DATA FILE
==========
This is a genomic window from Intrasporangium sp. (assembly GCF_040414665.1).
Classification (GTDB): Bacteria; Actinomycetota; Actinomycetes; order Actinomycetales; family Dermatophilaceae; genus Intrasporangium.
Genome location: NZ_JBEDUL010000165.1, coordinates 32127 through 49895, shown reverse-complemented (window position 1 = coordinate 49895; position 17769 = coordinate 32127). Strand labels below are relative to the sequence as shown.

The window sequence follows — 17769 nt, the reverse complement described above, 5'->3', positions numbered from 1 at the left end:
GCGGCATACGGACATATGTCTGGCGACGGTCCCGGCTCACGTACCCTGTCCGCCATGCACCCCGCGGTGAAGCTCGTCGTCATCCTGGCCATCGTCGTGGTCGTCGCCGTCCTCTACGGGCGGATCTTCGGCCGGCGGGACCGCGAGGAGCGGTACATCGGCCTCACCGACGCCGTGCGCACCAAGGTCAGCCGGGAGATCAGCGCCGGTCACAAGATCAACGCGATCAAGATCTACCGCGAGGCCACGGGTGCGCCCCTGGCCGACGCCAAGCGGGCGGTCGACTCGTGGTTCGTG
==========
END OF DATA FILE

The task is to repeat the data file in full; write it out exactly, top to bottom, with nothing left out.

This is a genomic window from Intrasporangium sp. (assembly GCF_040414665.1).
Classification (GTDB): Bacteria; Actinomycetota; Actinomycetes; order Actinomycetales; family Dermatophilaceae; genus Intrasporangium.
Genome location: NZ_JBEDUL010000165.1, coordinates 32127 through 49895, shown reverse-complemented (window position 1 = coordinate 49895; position 17769 = coordinate 32127). Strand labels below are relative to the sequence as shown.

The window sequence follows — 17769 nt, the reverse complement described above, 5'->3', positions numbered from 1 at the left end:
GCGGCATACGGACATATGTCTGGCGACGGTCCCGGCTCACGTACCCTGTCCGCCATGCACCCCGCGGTGAAGCTCGTCGTCATCCTGGCCATCGTCGTGGTCGTCGCCGTCCTCTACGGGCGGATCTTCGGCCGGCGGGACCGCGAGGAGCGGTACATCGGCCTCACCGACGCCGTGCGCACCAAGGTCAGCCGGGAGATCAGCGCCGGTCACAAGATCAACGCGATCAAGATCTACCGCGAGGCCACGGGTGCGCCCCTGGCCGACGCCAAGCGGGCGGTCGACTCGTGGTTCGTG